Some good physical therapy exercises for bedridden patients include isometric exercises, and simple exercises to strengthen the arms and legs, according to CancerSupportiveCare.com and Cruces University Hospital. A doctor or physical therapist should be consulted first about what exercises may be performed, according to HowStuffWorks.Know More
Exercising while bedridden lowers the risk of such complications as bed sores, blood clots, bone deterioration and muscle weakness, according to CancerSupportiveCare.com. The patient can start out with isometric exercises, which simply contract muscles. Examples of these exercises include holding the leg straight, tightening the buttocks and holding in the stomach for 6 seconds before releasing.
The patient should exercise carefully and slowly, ceasing exercise if he or she experiences pain or becomes tired, according to Cruces University Hospital. Exercises should be performed three to four times each day, repeating the exercise five to 10 times per session. Arms can be exercised by the patient stretching his or her arms out, raising them above the head for 5 seconds and lowering them to the starting position. Legs can be exercised by the patient raising one straight leg while the other is bent, as the patient lies face-up in bed. An easier method is to place a cushion below the patient's knees so that the patient can press his or her knees into the pillow for 5 seconds before releasing.Learn more about Exercise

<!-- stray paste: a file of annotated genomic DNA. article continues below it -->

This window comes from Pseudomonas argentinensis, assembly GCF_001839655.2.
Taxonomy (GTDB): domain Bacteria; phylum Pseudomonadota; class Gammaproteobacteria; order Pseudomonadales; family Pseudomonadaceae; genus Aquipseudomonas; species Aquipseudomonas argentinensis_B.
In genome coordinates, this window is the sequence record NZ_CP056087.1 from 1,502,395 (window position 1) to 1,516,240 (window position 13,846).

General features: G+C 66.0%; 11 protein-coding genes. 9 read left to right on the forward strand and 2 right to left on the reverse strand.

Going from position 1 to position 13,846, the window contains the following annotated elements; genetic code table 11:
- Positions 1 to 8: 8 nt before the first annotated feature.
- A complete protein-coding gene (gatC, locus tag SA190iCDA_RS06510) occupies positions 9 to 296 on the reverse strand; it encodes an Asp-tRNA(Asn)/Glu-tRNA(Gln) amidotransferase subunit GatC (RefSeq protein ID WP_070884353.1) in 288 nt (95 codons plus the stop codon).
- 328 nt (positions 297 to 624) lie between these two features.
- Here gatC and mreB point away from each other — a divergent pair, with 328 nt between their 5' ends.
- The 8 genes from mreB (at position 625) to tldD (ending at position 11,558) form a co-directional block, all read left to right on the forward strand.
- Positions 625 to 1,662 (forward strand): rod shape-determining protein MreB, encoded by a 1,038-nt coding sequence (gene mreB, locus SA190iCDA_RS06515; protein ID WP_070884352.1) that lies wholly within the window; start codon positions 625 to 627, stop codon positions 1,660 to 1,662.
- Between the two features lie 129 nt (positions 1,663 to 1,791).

Vestibular rehabilitation exercises that patients can perform at home include low-impact aerobics and Tai Chi, according to the Vestibular Disorders Association. Colorado ENT & Allergy suggests focusing with head turns, horizontal and diagonal head movements, ankle sways, ball diagonals, gait with a focal point and gait with head turns.Full Answer >
Straight leg raises, heel raises, wall squats and heel slides are all simple physical therapy exercises designed to fight back pain. As patients build strength, exercises offering more resistance become appropriate, as stated by the American Academy of Orthopaedic Surgeons.Full Answer >
Shoulder therapy exercises include passive external rotation, sleeper stretch, scapular retraction/protraction and internal rotation, claims the American Academy of Orthopaedic Surgeons. To improve shoulder strength, flexibility and mobility, patients must regularly stretch and condition muscle groups such as deltoids, rhomboid, subscapularis and trapezius muscles.Full Answer >
In-home physical therapy is convenient, removes transportation concerns, gives greater privacy, takes less of the patient's time and is often more personalized. It also allows the therapist to assess how the patient is functioning in his everyday environment. Because of these factors, patients often progress faster.Full Answer >